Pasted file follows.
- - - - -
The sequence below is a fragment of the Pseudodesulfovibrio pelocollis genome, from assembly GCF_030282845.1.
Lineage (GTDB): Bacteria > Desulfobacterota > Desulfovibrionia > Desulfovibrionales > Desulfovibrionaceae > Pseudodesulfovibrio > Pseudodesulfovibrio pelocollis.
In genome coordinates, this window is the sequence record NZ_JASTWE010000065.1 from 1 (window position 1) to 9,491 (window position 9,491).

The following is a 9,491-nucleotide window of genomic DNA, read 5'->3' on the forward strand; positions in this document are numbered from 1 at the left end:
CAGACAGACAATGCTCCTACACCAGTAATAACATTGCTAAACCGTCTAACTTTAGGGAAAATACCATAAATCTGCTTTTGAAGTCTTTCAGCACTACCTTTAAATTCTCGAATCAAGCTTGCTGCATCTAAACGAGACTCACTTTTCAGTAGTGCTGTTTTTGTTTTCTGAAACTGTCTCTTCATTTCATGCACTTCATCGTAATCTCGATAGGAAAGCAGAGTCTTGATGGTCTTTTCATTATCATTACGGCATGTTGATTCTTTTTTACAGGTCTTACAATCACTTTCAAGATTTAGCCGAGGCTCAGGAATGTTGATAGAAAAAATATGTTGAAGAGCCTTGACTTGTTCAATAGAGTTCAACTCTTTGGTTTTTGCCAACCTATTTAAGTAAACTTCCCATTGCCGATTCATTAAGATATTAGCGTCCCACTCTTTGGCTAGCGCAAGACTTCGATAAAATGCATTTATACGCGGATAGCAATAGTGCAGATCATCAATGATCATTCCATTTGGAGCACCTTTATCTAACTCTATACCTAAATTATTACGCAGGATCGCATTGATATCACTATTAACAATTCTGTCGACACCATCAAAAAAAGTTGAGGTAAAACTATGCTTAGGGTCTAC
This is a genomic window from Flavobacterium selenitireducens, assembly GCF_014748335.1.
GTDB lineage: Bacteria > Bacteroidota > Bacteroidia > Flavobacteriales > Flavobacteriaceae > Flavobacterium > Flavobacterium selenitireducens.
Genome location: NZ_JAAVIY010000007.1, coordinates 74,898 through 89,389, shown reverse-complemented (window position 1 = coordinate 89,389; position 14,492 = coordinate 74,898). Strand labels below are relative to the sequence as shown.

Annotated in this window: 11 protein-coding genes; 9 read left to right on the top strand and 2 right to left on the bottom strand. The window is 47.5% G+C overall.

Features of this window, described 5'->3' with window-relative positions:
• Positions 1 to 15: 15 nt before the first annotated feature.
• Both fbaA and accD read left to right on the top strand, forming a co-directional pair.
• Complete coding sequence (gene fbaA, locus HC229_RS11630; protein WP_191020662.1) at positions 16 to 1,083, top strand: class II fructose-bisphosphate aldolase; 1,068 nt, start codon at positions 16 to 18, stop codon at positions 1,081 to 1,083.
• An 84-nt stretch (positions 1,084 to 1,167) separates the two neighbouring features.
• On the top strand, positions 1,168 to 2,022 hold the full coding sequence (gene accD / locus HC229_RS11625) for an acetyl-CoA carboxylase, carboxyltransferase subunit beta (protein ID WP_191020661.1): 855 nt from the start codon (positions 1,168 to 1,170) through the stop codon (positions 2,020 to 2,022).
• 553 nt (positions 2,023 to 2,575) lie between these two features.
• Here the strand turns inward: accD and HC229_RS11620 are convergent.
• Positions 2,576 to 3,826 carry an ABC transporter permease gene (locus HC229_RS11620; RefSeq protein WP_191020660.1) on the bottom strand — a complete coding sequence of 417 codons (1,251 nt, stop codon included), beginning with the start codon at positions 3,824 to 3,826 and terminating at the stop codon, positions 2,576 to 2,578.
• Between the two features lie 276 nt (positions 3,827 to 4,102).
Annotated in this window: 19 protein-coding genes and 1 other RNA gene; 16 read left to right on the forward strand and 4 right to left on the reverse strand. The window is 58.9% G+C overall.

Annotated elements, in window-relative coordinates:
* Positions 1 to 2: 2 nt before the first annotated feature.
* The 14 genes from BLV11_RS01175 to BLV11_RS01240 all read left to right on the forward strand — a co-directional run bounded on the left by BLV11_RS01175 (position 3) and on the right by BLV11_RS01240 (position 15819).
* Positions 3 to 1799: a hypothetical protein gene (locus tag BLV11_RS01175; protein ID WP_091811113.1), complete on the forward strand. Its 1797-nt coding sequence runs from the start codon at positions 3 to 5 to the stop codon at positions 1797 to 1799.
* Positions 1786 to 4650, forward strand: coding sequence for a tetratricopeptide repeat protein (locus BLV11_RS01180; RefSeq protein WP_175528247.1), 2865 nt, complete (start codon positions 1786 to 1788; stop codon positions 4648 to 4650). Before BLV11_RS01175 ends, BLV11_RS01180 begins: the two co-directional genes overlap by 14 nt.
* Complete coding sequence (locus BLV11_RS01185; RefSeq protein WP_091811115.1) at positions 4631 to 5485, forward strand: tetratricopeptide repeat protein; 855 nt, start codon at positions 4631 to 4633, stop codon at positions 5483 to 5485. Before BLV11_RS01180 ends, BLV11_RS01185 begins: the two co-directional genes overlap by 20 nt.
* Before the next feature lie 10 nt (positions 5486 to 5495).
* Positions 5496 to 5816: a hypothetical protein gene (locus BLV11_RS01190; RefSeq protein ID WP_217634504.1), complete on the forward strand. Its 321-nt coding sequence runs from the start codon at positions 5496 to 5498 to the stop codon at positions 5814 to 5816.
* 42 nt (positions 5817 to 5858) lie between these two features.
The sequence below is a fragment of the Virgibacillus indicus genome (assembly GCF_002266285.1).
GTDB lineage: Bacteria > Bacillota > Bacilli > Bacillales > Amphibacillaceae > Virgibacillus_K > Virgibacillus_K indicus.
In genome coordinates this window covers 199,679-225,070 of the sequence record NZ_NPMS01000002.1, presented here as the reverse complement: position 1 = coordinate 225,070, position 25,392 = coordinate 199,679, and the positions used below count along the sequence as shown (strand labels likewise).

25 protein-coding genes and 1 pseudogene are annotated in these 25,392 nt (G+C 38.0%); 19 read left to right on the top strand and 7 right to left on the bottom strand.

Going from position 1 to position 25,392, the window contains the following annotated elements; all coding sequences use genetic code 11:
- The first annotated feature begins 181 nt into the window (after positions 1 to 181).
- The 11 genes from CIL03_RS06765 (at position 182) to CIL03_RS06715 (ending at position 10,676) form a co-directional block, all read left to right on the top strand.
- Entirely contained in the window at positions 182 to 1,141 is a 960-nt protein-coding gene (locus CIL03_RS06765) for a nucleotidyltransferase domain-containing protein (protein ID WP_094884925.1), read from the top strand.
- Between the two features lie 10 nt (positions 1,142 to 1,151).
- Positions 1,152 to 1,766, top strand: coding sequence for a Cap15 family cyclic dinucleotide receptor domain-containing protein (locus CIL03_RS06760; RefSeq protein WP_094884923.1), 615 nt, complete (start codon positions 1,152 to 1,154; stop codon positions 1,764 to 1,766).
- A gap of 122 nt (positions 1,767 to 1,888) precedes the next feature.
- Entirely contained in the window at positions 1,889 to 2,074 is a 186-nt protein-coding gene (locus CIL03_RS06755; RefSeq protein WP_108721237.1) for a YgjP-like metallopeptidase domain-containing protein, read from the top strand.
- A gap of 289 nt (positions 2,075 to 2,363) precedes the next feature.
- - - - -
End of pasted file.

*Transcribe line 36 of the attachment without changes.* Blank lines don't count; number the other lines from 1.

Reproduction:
- The 11 genes from CIL03_RS06765 (at position 182) to CIL03_RS06715 (ending at position 10,676) form a co-directional block, all read left to right on the top strand.